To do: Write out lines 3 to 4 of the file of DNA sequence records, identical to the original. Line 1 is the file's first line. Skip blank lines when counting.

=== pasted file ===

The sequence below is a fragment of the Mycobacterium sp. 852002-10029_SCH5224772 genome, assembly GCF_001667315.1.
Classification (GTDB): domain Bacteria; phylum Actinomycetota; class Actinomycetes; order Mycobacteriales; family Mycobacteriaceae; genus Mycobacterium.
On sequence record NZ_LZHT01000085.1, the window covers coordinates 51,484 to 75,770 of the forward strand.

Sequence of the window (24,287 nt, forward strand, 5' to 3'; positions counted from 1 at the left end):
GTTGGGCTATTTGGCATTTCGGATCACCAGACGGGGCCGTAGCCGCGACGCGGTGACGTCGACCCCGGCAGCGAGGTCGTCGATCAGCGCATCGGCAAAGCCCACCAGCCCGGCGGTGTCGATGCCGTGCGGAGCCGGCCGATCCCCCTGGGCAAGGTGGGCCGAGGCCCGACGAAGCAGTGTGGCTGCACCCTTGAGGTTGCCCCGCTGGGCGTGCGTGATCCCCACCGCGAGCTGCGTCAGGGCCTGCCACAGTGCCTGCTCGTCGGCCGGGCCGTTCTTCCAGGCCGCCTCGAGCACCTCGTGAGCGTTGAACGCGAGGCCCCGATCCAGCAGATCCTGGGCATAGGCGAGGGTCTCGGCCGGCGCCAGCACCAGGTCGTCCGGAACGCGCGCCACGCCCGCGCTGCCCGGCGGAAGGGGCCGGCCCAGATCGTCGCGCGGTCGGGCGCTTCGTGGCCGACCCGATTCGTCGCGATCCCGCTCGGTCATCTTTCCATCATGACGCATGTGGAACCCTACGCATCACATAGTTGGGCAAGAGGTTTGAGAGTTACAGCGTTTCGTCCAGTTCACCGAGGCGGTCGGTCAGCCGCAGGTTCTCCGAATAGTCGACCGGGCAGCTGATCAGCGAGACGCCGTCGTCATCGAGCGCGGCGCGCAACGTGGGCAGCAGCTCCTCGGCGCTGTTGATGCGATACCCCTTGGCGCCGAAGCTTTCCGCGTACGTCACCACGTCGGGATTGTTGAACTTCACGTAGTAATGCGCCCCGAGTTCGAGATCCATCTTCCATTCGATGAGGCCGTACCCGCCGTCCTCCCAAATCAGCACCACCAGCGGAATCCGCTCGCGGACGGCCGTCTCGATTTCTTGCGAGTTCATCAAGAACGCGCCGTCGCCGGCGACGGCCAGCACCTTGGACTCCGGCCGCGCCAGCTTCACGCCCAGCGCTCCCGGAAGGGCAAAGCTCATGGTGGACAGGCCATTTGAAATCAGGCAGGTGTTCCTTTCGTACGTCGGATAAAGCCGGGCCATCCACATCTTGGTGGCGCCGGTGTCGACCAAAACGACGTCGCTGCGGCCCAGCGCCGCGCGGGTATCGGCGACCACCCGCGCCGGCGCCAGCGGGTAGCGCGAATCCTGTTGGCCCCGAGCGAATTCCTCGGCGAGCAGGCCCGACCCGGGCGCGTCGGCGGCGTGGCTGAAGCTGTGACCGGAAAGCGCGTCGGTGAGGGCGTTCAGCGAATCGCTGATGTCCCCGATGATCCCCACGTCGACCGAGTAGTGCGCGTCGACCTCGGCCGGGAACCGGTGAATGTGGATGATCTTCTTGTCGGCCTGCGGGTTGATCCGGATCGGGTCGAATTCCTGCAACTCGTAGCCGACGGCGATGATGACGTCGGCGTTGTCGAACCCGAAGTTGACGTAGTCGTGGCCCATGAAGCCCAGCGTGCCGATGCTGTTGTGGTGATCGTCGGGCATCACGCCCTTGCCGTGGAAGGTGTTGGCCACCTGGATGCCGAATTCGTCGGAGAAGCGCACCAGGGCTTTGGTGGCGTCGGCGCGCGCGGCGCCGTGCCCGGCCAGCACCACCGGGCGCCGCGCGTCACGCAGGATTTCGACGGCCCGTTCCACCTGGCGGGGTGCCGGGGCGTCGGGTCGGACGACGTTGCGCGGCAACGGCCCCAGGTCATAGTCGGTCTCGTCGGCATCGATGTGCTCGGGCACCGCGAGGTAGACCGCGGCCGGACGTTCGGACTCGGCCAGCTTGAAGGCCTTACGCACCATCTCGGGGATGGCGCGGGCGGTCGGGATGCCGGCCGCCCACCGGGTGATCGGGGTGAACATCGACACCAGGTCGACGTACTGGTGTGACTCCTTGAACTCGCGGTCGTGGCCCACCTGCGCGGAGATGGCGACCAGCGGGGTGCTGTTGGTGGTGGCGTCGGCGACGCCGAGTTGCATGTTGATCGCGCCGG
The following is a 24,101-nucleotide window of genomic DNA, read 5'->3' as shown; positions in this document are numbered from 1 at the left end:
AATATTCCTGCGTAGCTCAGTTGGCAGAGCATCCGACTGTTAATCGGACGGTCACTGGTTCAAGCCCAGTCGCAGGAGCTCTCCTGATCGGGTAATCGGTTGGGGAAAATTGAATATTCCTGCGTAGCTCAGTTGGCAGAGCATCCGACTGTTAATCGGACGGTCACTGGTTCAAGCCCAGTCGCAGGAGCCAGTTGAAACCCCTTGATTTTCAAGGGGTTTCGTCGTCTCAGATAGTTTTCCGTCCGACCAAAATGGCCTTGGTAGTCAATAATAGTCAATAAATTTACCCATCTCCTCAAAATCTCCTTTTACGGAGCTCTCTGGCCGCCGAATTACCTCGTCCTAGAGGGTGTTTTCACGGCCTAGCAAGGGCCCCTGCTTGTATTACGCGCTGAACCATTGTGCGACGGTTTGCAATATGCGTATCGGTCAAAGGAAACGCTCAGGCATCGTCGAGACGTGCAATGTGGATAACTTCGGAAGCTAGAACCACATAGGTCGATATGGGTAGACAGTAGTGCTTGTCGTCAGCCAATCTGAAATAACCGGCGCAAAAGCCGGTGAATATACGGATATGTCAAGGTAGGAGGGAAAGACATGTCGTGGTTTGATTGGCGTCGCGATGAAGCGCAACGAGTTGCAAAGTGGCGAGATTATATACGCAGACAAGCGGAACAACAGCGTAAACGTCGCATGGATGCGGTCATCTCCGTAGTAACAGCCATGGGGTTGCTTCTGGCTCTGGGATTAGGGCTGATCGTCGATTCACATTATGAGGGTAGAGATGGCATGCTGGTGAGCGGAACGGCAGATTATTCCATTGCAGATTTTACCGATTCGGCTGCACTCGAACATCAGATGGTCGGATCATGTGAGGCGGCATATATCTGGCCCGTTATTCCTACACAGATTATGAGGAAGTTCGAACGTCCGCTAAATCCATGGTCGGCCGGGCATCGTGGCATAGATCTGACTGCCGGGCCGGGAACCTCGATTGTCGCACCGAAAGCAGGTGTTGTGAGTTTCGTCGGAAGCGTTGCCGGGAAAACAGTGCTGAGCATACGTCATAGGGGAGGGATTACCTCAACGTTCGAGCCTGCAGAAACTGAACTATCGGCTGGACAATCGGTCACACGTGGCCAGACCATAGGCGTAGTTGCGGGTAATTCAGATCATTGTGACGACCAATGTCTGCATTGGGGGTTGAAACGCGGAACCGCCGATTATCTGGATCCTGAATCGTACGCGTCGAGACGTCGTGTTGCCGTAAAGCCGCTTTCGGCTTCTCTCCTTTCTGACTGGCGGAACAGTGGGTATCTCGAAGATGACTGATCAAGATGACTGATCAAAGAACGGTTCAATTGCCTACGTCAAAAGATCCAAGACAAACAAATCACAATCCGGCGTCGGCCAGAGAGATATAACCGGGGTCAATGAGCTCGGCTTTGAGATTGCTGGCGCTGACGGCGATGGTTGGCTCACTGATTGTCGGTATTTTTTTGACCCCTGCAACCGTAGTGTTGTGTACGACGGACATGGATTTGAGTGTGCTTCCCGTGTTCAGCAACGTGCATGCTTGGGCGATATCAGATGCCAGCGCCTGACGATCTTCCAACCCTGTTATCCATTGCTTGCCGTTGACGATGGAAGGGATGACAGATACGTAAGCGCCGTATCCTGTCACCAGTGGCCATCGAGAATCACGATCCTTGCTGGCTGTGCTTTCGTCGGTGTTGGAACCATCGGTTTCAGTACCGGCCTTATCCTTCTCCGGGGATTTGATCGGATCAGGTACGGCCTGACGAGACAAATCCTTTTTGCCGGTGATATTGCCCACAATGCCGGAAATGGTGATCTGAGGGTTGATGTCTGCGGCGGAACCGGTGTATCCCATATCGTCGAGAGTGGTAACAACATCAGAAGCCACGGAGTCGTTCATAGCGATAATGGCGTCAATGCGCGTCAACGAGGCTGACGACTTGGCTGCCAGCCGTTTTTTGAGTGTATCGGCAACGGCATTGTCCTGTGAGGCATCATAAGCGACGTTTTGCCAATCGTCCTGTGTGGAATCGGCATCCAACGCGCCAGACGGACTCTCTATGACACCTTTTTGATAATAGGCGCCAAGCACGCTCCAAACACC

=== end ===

On sequence record NZ_LZHT01000085.1, the window covers coordinates 51,484 to 75,770 of the forward strand.

Sequence of the window (24,287 nt, forward strand, 5' to 3'; positions counted from 1 at the left end):